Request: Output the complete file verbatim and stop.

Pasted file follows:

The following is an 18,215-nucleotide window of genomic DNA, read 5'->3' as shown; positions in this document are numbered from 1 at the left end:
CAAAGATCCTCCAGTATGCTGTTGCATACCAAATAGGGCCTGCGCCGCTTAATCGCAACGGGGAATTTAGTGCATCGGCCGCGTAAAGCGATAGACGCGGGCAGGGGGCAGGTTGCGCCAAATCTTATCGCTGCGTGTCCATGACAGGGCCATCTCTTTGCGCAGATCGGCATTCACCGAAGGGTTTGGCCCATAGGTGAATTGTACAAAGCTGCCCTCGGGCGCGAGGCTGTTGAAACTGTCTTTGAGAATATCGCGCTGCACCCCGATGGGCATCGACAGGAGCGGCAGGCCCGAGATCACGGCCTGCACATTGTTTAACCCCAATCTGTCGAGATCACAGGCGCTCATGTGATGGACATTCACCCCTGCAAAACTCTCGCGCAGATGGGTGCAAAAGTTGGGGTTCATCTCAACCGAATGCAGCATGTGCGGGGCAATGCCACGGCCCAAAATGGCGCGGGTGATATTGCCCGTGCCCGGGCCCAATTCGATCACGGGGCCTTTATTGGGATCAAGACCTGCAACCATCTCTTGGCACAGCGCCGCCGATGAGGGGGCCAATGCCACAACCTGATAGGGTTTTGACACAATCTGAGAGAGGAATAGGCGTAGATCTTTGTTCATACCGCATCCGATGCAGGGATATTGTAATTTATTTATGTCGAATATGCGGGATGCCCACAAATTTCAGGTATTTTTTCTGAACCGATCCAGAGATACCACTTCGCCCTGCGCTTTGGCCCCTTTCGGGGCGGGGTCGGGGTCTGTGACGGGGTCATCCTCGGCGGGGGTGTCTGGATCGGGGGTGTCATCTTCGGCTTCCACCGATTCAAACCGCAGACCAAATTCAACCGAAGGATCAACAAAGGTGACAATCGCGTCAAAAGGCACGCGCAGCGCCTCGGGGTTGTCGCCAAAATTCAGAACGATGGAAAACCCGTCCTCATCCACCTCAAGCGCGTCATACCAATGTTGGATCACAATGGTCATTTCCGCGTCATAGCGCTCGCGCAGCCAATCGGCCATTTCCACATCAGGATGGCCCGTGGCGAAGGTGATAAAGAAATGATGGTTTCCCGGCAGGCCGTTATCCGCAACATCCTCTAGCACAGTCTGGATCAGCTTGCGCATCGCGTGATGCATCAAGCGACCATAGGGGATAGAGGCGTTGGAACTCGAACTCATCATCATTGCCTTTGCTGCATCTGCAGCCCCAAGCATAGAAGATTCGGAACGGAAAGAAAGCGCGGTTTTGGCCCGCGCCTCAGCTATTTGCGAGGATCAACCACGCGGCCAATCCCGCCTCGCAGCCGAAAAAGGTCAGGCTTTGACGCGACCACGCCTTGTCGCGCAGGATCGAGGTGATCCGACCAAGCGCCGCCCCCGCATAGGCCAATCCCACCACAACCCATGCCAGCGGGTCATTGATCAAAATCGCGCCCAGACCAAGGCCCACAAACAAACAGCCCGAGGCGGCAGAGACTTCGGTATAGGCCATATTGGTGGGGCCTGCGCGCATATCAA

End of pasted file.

The following is an 18,215-nucleotide window of genomic DNA, read 5'->3' as shown; positions in this document are numbered from 1 at the left end:
CAAAGATCCTCCAGTATGCTGTTGCATACCAAATAGGGCCTGCGCCGCTTAATCGCAACGGGGAATTTAGTGCATCGGCCGCGTAAAGCGATAGACGCGGGCAGGGGGCAGGTTGCGCCAAATCTTATCGCTGCGTGTCCATGACAGGGCCATCTCTTTGCGCAGATCGGCATTCACCGAAGGGTTTGGCCCATAGGTGAATTGTACAAAGCTGCCCTCGGGCGCGAGGCTGTTGAAACTGTCTTTGAGAATATCGCGCTGCACCCCGATGGGCATCGACAGGAGCGGCAGGCCCGAGATCACGGCCTGCACATTGTTTAACCCCAATCTGTCGAGATCACAGGCGCTCATGTGATGGACATTCACCCCTGCAAAACTCTCGCGCAGATGGGTGCAAAAGTTGGGGTTCATCTCAACCGAATGCAGCATGTGCGGGGCAATGCCACGGCCCAAAATGGCGCGGGTGATATTGCCCGTGCCCGGGCCCAATTCGATCACGGGGCCTTTATTGGGATCAAGACCTGCAACCATCTCTTGGCACAGCGCCGCCGATGAGGGGGCCAATGCCACAACCTGATAGGGTTTTGACACAATCTGAGAGAGGAATAGGCGTAGATCTTTGTTCATACCGCATCCGATGCAGGGATATTGTAATTTATTTATGTCGAATATGCGGGATGCCCACAAATTTCAGGTATTTTTTCTGAACCGATCCAGAGATACCACTTCGCCCTGCGCTTTGGCCCCTTTCGGGGCGGGGTCGGGGTCTGTGACGGGGTCATCCTCGGCGGGGGTGTCTGGATCGGGGGTGTCATCTTCGGCTTCCACCGATTCAAACCGCAGACCAAATTCAACCGAAGGATCAACAAAGGTGACAATCGCGTCAAAAGGCACGCGCAGCGCCTCGGGGTTGTCGCCAAAATTCAGAACGATGGAAAACCCGTCCTCATCCACCTCAAGCGCGTCATACCAATGTTGGATCACAATGGTCATTTCCGCGTCATAGCGCTCGCGCAGCCAATCGGCCATTTCCACATCAGGATGGCCCGTGGCGAAGGTGATAAAGAAATGATGGTTTCCCGGCAGGCCGTTATCCGCAACATCCTCTAGCACAGTCTGGATCAGCTTGCGCATCGCGTGATGCATCAAGCGACCATAGGGGATAGAGGCGTTGGAACTCGAACTCATCATCATTGCCTTTGCTGCATCTGCAGCCCCAAGCATAGAAGATTCGGAACGGAAAGAAAGCGCGGTTTTGGCCCGCGCCTCAGCTATTTGCGAGGATCAACCACGCGGCCAATCCCGCCTCGCAGCCGAAAAAGGTCAGGCTTTGACGCGACCACGCCTTGTCGCGCAGGATCGAGGTGATCCGACCAAGCGCCGCCCCCGCATAGGCCAATCCCACCACAACCCATGCCAGCGGGTCATTGATCAAAATCGCGCCCAGACCAAGGCCCACAAACAAACAGCCCGAGGCGGCAGAGACTTCGGTATAGGCCATATTGGTGGGGCCTGCGCGCATATCAA